Phishing is not a new crime, but the criminals who send phishing emails continue to refine their craft. One form of phishing email that seems to be gaining momentum is the "fake reply."
According to a recent report by the Comodo Threat Intelligence Lab, Internet users now face "a new series of phishing emails that purport to be replies to previously asked requests for information from well-known brands and likely legitimate contacts."
Some of the emails impersonate package carriers - if, in recent years, you have tracked a package being transported by UPS, for example, you may recognize the format of the emails as looking similar to legitimate UPS emails. Of course, the phishing emails do not direct people to the real UPS site - if you click the main link in them you will be transported to a clone site that delivers malware to your computer or mobile device.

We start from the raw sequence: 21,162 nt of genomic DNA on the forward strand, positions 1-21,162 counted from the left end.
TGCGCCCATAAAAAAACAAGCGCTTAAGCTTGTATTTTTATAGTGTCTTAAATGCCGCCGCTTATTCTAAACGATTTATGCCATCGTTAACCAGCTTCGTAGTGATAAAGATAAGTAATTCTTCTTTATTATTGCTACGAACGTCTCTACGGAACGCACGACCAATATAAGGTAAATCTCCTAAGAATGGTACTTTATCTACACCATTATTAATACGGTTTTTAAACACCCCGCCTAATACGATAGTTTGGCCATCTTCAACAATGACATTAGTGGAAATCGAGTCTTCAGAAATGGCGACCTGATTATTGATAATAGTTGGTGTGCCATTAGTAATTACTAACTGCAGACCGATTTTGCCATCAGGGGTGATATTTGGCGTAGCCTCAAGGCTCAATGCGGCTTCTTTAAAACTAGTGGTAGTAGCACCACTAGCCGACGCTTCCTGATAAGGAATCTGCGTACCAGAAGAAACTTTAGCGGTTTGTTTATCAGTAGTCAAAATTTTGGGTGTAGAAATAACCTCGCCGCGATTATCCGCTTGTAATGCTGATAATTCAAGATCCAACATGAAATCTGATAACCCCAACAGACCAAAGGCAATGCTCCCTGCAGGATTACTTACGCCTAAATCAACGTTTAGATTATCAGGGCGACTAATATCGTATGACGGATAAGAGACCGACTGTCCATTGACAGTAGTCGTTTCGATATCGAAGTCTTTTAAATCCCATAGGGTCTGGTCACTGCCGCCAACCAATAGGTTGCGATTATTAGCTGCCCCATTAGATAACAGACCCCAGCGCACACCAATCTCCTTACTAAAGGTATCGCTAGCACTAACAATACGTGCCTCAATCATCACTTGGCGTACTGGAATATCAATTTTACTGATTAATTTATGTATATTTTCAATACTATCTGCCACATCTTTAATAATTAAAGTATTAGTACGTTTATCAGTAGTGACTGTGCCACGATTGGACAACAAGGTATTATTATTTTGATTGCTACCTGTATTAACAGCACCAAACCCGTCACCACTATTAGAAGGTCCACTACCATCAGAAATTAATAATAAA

The "fake reply" attack exploits the fact that, on any particular day, many people track packages; if you just tracked a package and then received the phishing email that looks like a message from your carrier you may be tempted to click the link in it. The same goes for the impersonation of retailers, etc.; if you shopped somewhere recently and then receive a "response to your inquiry about your order" you may be more likely to click a related email-borne phishing link than would be the average person being targeted.
According to Comodo, the recent "fake reply" phishing attacks are also quite robust - one variant utilizes nearly 600 poisoned servers around the world - making terminating the attack more complicated than it was with many prior schemes.
As always, to protect yourself against phishing, if you receive an email that requires a web-based response type in the URL of the site, don't click links in the email. And, of course, practicing good cyber-hygiene in general can also help keep you safe.